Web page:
Social cues help us understand if we’re being understood, accepted, rebuffed, or if we’re just being plain annoying to the people around us. Have you noticed when you’re talking to someone across a table and they lean back in their chair with their arms folded at their chest? Perhaps even with their brows furrowed?
I want you to engage in a little social experiment: sit back in your chair, cross your arms, narrow your eyes, and furrow your brows. How does that feel? It probably doesn’t feel very positive, does it? And it may remind you of a time that your actions caused this behavior in others. I have certainly been in that position before!
Social cues can lead to positive or negative reciprocation. This can be demonstrated when entering a restaurant and holding the first door open for the person behind you, and they reciprocate by holding open the second door for you. That is a nice gesture and actually more engrained in human behavior than you may initially realize.
Take Phillip Kunz, as an example. He was a sociologist at Brigham Young University. In 1974, Kunz conducted an interesting social experiment. He selected 600 random people from the phone book and sent them a holiday card. He was curious to see how many people would send him a card back, demonstrating the rule of reciprocation, which is: if someone gives us something, we feel compelled to give something back.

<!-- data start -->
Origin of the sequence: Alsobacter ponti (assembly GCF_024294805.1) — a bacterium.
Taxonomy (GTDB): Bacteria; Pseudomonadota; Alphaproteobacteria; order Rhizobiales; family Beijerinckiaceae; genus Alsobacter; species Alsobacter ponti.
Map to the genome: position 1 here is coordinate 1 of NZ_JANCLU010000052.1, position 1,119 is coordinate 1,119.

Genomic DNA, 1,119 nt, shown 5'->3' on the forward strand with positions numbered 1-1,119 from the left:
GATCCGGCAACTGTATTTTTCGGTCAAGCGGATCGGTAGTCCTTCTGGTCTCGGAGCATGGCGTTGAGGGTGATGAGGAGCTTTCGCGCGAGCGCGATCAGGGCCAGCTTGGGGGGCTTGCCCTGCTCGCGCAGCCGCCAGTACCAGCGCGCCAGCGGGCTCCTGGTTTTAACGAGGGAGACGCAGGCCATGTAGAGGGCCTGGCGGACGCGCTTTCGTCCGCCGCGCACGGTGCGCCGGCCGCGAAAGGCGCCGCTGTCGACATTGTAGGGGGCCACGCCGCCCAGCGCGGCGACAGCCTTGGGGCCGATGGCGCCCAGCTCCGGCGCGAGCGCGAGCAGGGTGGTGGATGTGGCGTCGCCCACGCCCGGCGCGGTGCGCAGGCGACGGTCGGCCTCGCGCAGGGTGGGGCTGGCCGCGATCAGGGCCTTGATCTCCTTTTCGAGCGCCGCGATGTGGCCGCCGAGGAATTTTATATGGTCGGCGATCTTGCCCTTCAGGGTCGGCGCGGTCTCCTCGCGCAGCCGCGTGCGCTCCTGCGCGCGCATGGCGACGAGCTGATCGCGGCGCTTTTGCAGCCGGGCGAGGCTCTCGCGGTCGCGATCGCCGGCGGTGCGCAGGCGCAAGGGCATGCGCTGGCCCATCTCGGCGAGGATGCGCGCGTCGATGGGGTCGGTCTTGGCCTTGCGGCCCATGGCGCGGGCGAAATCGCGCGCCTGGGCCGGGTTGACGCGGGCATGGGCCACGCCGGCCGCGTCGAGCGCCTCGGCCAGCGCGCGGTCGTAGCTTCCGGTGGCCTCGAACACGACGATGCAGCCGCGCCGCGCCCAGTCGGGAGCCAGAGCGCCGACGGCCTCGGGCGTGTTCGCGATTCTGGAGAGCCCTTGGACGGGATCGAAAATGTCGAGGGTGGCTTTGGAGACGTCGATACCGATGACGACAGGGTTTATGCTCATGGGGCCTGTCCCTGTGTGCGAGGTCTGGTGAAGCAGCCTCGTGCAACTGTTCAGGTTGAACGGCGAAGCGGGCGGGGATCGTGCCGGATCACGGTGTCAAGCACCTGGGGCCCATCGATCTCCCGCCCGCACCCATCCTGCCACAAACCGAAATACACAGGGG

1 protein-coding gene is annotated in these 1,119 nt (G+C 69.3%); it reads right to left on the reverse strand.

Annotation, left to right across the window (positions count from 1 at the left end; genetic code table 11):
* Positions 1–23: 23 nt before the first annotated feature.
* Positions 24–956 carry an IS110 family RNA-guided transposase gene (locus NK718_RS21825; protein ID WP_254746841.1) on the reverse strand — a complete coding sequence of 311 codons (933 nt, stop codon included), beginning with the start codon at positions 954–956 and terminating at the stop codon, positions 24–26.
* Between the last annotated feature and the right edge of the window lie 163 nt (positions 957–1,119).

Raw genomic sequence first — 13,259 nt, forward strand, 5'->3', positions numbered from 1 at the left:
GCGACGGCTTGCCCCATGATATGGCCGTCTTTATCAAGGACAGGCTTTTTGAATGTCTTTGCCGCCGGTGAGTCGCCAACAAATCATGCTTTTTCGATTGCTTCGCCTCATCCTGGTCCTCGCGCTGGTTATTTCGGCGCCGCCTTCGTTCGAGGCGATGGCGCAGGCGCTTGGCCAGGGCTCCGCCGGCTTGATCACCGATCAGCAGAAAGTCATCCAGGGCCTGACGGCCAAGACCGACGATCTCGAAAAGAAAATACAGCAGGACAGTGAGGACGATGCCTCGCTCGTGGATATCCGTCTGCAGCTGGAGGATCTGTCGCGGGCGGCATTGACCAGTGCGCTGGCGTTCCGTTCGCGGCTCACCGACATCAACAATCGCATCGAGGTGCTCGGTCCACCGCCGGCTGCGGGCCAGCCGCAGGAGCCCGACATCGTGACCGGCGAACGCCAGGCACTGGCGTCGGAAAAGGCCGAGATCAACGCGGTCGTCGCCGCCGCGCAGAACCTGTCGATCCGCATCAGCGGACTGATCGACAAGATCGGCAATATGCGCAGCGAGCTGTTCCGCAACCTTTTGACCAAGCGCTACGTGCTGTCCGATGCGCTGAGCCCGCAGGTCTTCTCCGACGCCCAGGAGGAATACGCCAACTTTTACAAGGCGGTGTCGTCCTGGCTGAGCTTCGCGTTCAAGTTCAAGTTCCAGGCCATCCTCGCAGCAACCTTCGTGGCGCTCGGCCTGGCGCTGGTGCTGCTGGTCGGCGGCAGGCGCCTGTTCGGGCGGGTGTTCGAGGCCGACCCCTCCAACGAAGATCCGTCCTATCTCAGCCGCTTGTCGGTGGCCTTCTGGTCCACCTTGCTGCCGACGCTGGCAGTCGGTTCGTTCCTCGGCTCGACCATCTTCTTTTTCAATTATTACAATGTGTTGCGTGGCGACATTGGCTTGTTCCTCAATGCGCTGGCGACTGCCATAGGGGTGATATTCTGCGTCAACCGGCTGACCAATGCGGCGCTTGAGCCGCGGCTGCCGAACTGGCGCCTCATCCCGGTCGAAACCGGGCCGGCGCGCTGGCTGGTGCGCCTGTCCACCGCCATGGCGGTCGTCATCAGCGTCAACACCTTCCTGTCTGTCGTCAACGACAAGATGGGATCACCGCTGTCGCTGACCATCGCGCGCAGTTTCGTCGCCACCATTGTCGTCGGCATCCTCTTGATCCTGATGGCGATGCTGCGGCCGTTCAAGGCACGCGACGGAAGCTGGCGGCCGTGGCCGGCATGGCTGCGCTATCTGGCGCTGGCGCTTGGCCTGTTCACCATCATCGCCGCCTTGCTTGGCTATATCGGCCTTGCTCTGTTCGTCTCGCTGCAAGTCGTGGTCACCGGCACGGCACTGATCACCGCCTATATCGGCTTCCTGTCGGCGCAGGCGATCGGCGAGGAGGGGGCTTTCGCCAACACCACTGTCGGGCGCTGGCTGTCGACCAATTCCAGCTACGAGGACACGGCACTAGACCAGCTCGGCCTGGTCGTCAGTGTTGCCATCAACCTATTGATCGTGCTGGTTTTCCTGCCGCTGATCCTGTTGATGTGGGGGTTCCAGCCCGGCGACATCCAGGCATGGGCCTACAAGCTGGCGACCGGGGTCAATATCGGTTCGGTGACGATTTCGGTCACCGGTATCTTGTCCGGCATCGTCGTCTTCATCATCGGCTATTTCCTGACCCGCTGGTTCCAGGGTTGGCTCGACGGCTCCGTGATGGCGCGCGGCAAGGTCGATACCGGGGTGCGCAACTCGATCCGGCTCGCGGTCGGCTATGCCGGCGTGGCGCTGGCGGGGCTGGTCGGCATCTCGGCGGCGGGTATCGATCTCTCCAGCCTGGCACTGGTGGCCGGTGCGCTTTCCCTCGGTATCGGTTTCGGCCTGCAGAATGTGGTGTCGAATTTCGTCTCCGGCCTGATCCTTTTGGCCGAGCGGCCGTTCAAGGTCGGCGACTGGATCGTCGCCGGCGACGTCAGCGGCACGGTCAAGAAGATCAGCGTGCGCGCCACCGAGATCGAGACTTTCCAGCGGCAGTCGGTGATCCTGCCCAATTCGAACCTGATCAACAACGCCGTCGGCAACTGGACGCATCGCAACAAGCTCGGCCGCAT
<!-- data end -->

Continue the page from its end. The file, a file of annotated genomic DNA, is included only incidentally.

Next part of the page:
Would you believe that 200 people actually sent Kunz a card in return? Some people even sent long letters containing all their family updates of their year!
I’m not suggesting you send out holiday cards to strangers. But if you do, I’ve love to know how it turns out! What I am suggesting is to be mindful of your actions and ensure you’re putting out a positive impact in order to receive a positive response.
Remember the image from the person I mentioned earlier? The person was reacting and putting out a negative response, which may just encourage more negativity and in turn, an unproductive result. Instead, try sending out a more positive and supportive action to see what positivity comes back to you.
The fleet industry lives this rule very well. We’re a collaborative and supporting industry. A new person comes into fleet, either as a fleet manager or as a supplier, and we all rally around them to ensure they have the right network available for them to learn, share best practices and grow. And as the new person grows in their tenure, they too, embrace the new members of our community and provide the same support they were once given. We exemplify the rule of reciprocation!
Fifteen years after Kunz sent the first card, he still received cards from some of the people he contacted in 1974. Always remember a simple gesture of kindness can create a lifetime of goodwill.
Join the conversation! Email me at firstname.lastname@example.org.
This article was originally published on Fleet Management Weekly.